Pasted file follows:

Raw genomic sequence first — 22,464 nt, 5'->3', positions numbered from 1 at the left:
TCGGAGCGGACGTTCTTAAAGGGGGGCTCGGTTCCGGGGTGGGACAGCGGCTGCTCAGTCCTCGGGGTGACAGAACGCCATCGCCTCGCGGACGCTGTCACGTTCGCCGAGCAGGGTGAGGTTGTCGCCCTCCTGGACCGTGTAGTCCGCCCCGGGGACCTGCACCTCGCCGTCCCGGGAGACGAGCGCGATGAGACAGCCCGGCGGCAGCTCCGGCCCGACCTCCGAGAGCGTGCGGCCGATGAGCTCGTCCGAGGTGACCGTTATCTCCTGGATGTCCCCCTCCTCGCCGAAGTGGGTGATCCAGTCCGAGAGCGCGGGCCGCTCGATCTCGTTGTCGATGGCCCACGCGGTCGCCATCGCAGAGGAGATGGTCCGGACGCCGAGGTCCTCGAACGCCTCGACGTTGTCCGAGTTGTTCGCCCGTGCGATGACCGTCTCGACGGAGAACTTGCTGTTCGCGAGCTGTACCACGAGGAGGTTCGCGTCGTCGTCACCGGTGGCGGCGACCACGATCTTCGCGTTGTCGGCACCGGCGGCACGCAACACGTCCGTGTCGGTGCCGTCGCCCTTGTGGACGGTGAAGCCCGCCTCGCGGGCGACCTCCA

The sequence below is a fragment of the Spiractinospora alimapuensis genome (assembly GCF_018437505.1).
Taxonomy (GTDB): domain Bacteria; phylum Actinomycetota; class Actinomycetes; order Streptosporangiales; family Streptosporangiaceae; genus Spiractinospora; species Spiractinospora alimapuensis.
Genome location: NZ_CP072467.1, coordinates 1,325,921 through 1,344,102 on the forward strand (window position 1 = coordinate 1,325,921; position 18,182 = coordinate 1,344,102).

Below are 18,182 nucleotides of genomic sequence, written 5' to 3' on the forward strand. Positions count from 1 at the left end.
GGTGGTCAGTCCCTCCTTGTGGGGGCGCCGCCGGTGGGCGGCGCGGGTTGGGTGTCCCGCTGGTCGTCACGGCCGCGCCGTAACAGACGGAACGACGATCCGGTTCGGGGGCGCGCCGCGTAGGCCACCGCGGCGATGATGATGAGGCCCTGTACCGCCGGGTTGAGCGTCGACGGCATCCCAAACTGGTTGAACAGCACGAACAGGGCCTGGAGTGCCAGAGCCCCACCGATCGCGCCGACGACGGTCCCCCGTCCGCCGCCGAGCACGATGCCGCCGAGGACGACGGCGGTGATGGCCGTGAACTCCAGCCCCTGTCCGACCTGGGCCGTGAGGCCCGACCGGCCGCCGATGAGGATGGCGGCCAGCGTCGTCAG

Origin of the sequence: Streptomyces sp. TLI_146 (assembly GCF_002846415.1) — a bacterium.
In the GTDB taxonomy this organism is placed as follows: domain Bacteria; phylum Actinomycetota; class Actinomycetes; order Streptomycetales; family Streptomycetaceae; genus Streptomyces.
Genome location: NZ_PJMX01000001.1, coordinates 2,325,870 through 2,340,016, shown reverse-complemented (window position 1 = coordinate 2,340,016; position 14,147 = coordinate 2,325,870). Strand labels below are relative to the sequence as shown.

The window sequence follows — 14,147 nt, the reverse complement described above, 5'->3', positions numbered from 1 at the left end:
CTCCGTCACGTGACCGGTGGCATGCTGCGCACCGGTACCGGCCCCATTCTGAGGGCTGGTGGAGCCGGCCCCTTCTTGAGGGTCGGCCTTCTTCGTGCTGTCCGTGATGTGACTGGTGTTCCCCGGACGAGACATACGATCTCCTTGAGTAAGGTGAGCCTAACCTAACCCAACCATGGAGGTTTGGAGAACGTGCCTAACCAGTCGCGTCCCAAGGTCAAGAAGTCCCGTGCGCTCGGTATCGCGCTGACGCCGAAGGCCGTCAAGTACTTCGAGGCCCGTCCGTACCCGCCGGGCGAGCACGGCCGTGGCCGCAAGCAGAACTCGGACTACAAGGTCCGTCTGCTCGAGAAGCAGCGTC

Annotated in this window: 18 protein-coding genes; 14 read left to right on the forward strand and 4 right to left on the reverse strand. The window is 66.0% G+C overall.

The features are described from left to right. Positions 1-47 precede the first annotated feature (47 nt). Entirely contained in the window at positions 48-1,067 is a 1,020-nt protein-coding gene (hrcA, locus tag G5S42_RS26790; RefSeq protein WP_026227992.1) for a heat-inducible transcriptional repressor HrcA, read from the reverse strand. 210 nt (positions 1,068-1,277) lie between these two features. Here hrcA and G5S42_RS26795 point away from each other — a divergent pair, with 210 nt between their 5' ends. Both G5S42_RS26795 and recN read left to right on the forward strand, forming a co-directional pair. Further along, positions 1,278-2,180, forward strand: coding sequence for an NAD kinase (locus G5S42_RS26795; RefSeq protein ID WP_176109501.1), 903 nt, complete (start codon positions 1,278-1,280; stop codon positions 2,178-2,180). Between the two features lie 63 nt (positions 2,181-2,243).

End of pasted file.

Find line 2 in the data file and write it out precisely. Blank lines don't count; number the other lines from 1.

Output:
TCGGAGCGGACGTTCTTAAAGGGGGGCTCGGTTCCGGGGTGGGACAGCGGCTGCTCAGTCCTCGGGGTGACAGAACGCCATCGCCTCGCGGACGCTGTCACGTTCGCCGAGCAGGGTGAGGTTGTCGCCCTCCTGGACCGTGTAGTCCGCCCCGGGGACCTGCACCTCGCCGTCCCGGGAGACGAGCGCGATGAGACAGCCCGGCGGCAGCTCCGGCCCGACCTCCGAGAGCGTGCGGCCGATGAGCTCGTCCGAGGTGACCGTTATCTCCTGGATGTCCCCCTCCTCGCCGAAGTGGGTGATCCAGTCCGAGAGCGCGGGCCGCTCGATCTCGTTGTCGATGGCCCACGCGGTCGCCATCGCAGAGGAGATGGTCCGGACGCCGAGGTCCTCGAACGCCTCGACGTTGTCCGAGTTGTTCGCCCGTGCGATGACCGTCTCGACGGAGAACTTGCTGTTCGCGAGCTGTACCACGAGGAGGTTCGCGTCGTCGTCACCGGTGGCGGCGACCACGATCTTCGCGTTGTCGGCACCGGCGGCACGCAACACGTCCGTGTCGGTGCCGTCGCCCTTGTGGACGGTGAAGCCCGCCTCGCGGGCGACCTCCA